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A Few Caveats on First COVID-19 Vaccine
November 12th, 2020
By Gary Evans, Medical Writer
As COVID-19 resurges in record numbers, the recent announcement of an investigatory two-shot vaccine with a striking 90% efficacy made for a very tempting panacea to a god-awful pandemic.
The reality is that the Pfizer Inc. (NYC) and BioNTech (Mainz, DEU) data must be thoroughly analyzed and reviewed by the Food and Drug Administration, including a safety requirement to follow at least 50% of vaccine recipients for a median of two months. However, Pfizer previously began this requirement and, as this report was filed, was expecting to complete that safety requirement by the third week in November 2020. Then the company was expected to submit an Emergency Use Authorization (EUA) request to the FDA.
According to an industry news release, Pfizer’s Phase III trial enrolled 43,538 participants, with 42% having diverse backgrounds. An external, independent data monitoring committee (DMC) is reviewing the data and no serious safety issues have been observed.
“The case split between vaccinated individuals and those who received the placebo indicates a vaccine efficacy rate above 90%, at 7 days after the second dose,” the company stated. “This means that protection is achieved 28 days after the initiation of the vaccination, which consists of a two-dose schedule. As the study continues, the final vaccine efficacy percentage may vary.”
Even if ultimately proven safe against serious outcomes, the experimental vaccine causes local and systemic reactions that the normally eloquent William Schaffner, MD, frankly describes as “nasty.”
“One of the things that is characteristic of this vaccine — like shingles vaccine but worse — is that it is very reactogenic,” says Schaffner, a professor at Vanderbilt University and one of the nation’s top vaccine experts. “A lot of people get sore arms that can last a day or two. There are other people who feel rather puny for a day, with aches and pains, headaches, even a degree of fever.”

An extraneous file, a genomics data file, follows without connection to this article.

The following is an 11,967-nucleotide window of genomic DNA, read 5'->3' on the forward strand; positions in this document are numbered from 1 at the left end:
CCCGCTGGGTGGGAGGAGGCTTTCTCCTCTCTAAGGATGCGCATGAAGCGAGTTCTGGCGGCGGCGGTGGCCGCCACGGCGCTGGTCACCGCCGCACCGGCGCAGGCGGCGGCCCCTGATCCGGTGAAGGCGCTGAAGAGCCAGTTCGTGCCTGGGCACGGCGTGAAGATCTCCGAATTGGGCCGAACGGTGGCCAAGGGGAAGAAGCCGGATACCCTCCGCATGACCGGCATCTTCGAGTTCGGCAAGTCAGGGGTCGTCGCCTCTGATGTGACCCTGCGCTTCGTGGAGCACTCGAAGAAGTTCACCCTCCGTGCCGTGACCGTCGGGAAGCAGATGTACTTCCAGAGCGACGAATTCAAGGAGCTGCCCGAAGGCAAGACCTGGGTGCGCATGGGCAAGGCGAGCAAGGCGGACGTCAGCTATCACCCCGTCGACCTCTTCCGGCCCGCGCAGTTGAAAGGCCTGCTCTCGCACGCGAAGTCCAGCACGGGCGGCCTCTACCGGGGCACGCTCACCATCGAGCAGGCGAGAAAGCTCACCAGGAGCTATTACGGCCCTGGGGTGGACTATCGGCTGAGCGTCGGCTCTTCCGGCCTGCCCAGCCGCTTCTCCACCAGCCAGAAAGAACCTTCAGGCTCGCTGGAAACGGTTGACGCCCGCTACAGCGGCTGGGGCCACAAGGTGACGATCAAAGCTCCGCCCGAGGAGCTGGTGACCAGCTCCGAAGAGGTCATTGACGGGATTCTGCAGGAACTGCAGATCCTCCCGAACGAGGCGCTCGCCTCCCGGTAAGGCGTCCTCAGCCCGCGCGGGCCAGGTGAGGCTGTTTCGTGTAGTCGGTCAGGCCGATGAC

Complicating matters — in terms of getting people to return for the second dose — is that the side effects are worse after the final shot, he notes.
“It’s very reactogenic — not just locally but systemically,” he says. “Not everybody, of course, but it is a notable percentage and we will have to alert recipients to this.”
With healthcare workers designated a top priority, arrangements to immunize them in shifts may have to be done to account for possible sick staff the following day.
“You don’t want to give it to all the workers in a long-term care facility and have a third of them not come in to work the next day,” Schaffner says.
Another issue is that the vaccine must be stored in subfreezing temperatures, which could create logistical challenges for some facilities. Thus, there are a lot of unanswered questions, including the well-known safety concerns, even among healthcare workers. Feeling ill post-immunization may add to the skepticism and blunt the uptake, even if the vaccine clears the major safety hurdles.
But these temporary side-effects — if that is all they prove to be — must be weighed against the grim toll of COVID-19 death in the United States. On Nov. 11, 2020, there were 144,133 new confirmed cases of COVID-19 and 1,893 deaths in the United States, according to Johns Hopkins.
That’s a strong argument for a vaccine with 90% efficacy.
For more on this story, see the next issue of Hospital Employee Health.